WWII veteran Stephen Randall (Steve Brodie) is happily married to Anne (Audrey Long); so much so that a 4-month anniversary demands celebrating. The couple's plans for the evening take a detour when Reynolds (William Challee) pledges $50 for Randall's immediate attention as a truck driver. It turns out Randall has been recruited for a warehouse robbery masterminded by Walt Radak (Raymond Burr). When Randall is able to alert police while the crime is in progress, an ensuing shootout claims the life of a cop, and Radak's little brother Al (Larry Nunn) is left behind—deservedly— to take the murder rap. Soon Randall and his pregnant wife find themselves on the run. Sleazy PI Pete Lavitch (Douglas Fowley) is enlisted by Radak to track down the Randalls, and Detective Lieutenant Louie Ferrari (Jason Robards Sr.) also becomes connected.
|Stephen Randall (Steve Brodie) and wife Anne (Audrey Long) in DESPERATE|
In the tradition of Fritz Lang's M, the film noir DESPERATE follows the movements of a man wanted by both police and criminals. As often is the case of the "wrong man" noir, unfortunate occurrences have a cascading effect. For instance, a used car dealer (Cy Kendall) reneges on his deal with Randall, who in an act of desperation steals the vehicle he had restored to working order. After the clunker dies, the couple-on-the-run accepts a ride from a pleasant man who just happens to be the local sheriff (Dick Elliott). When the sheriff's car crashes, suddenly the hapless couple is off in another stolen ride.
In a further convention of the noir form, the traditional family struggles to find its place. When a man on a train comments that the Randalls behave like honeymooners, the man's shrewish wife replies "They'll soon get over that." That statement applies well to the Randalls, who find themselves in one unenviable situation after another. A turning point takes place at a Minnesota farm, the antithesis of the tumultuous urban scene, where Aunt Klara (Ilka Grüning) insists the Randalls be married more officially than they had been. The upbeat conclusion emphasizes a new beginning for the featured couple, made possible through the elimination of the evil family represented by the Radak brothers.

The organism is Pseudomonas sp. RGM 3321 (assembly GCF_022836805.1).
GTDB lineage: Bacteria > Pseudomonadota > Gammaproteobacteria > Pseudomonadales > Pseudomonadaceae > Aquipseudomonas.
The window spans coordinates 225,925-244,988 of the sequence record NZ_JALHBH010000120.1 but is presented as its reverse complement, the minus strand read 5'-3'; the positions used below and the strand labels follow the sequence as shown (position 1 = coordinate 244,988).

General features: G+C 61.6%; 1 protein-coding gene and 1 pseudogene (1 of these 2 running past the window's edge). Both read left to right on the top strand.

|Walt Radak (Raymond Burr) belongs behind bars in DESPERATE|
DESPERATE is strikingly stylish noir, rich in sinister atmosphere, perhaps highlighted by a climactic stairway shootout. Cinematographer George E. Diskant stresses an appropriately hazy environment when focused on Walt Radak and his cohorts, particularly when the unsavory thugs mercilessly beat down Randall. Diskant's skill set was put to good use in other noteworthy noir stories, including THEY LIVE BY NIGHT, THE RACKET, ON DANGEROUS GROUND, and THE NARROW MARGIN, to name just several.
1947 was an exceptional film noir year for the principals. Director Anthony Mann also helmed two other terrific examples of the genre: RAILROADED! and T-MEN. Brodie appeared in CROSSFIRE and OUT OF THE PAST, and Audrey Long starred in BORN TO KILL.
DESPERATE is part of Warner Home Video's 4-disc Film Noir Classic Collection: Volume Five.